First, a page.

For illustrated talks on natural history and history see www.peterlovetttalks.co.uk

For illustrated talks on natural history and history click link for www.peterlovetttalks.co.uk

Monday, 28 February 2011

Wolstonbury Hill yesterday

Looking north with Danny House in the foreground.
Looking west to Chanctonbury hill.  How many thousands of ant hills are there on Wolstonbury hill?
There are fairies here... fairy shrimps that is, in this pond.  This is the view east to Jack and Jill windmills.
Only a few hundred yards away, on the northern slopes of the hill, wild garlic is emerging -- soon to produce a profusion of white flowers, a few florets of which are great to add zing and decoration to bowls of soup.

Friday, 25 February 2011

Red Admiral in Cuckfield today.

Starting each spring and continuing through the summer there are northward migrations, which are variable in extent and timing, from North Africa and continental Europe. The immigrant females lay eggs and consequently there is an emergence of fresh butterflies, from about July onwards. They continue flying into October or November and are typically seen nectaring on garden buddleias or flowering Ivy and on rotting fruit.
There is an indication that numbers have increased in recent years and that overwintering has occurred in the far south of England.  Source: Butterfly Conservation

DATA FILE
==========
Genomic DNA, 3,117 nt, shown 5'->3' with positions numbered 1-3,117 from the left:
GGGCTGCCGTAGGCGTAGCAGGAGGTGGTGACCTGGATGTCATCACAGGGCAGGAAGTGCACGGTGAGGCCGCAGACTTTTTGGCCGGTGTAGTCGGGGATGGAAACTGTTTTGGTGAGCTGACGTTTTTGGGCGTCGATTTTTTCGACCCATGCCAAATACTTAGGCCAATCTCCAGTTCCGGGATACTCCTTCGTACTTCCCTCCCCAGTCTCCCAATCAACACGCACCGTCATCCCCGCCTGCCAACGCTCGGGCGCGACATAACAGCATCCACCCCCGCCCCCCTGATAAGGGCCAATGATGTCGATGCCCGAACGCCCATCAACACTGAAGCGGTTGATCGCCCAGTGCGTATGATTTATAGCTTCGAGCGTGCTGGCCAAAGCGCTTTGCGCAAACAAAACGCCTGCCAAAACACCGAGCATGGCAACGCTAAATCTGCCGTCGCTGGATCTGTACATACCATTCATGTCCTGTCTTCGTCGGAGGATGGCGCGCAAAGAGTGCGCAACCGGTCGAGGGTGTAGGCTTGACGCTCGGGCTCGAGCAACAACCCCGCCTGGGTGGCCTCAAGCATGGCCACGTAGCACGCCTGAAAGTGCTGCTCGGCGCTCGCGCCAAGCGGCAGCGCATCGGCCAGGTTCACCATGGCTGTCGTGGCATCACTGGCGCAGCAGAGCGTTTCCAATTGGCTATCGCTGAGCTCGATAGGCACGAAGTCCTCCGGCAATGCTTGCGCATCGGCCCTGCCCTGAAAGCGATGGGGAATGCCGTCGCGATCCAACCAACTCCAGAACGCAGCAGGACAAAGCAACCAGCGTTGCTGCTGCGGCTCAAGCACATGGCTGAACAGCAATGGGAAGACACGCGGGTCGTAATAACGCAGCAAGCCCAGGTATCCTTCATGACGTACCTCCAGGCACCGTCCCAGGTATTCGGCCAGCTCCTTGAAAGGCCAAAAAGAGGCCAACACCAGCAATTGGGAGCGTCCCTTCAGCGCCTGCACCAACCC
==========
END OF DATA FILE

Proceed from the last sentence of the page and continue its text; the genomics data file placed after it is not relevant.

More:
This one is quite battered.  I suspect that is had over-wintered here and was lured out by the sudden warm weather and scent of Daphne bholua upon which it was feeding before I got these pictures on a Choisya sp.  The orange bands were not at all red, superficially ressembling a Painted Lady, which I don't think it is.  Too bad.  That would have been nice.

Saturday, 12 February 2011

Some birds in the Loder valley today

This Song thrush was by the fence of Wakehurst Place, singing away, as we walked down to the Loder valley.
A Cormorant and a Great crested grebe in this shot.





Grey Heron.


Spot the Nuthatch.  It was hammering away and it took a while to spot it.


Great tits were piping a lot, establishing territories and blue tits were everywhere too.

These Coots were in Ardingly reservoir, as was the Grebe below.

This is a great time of year for bird watching, before the leaves open on the trees.

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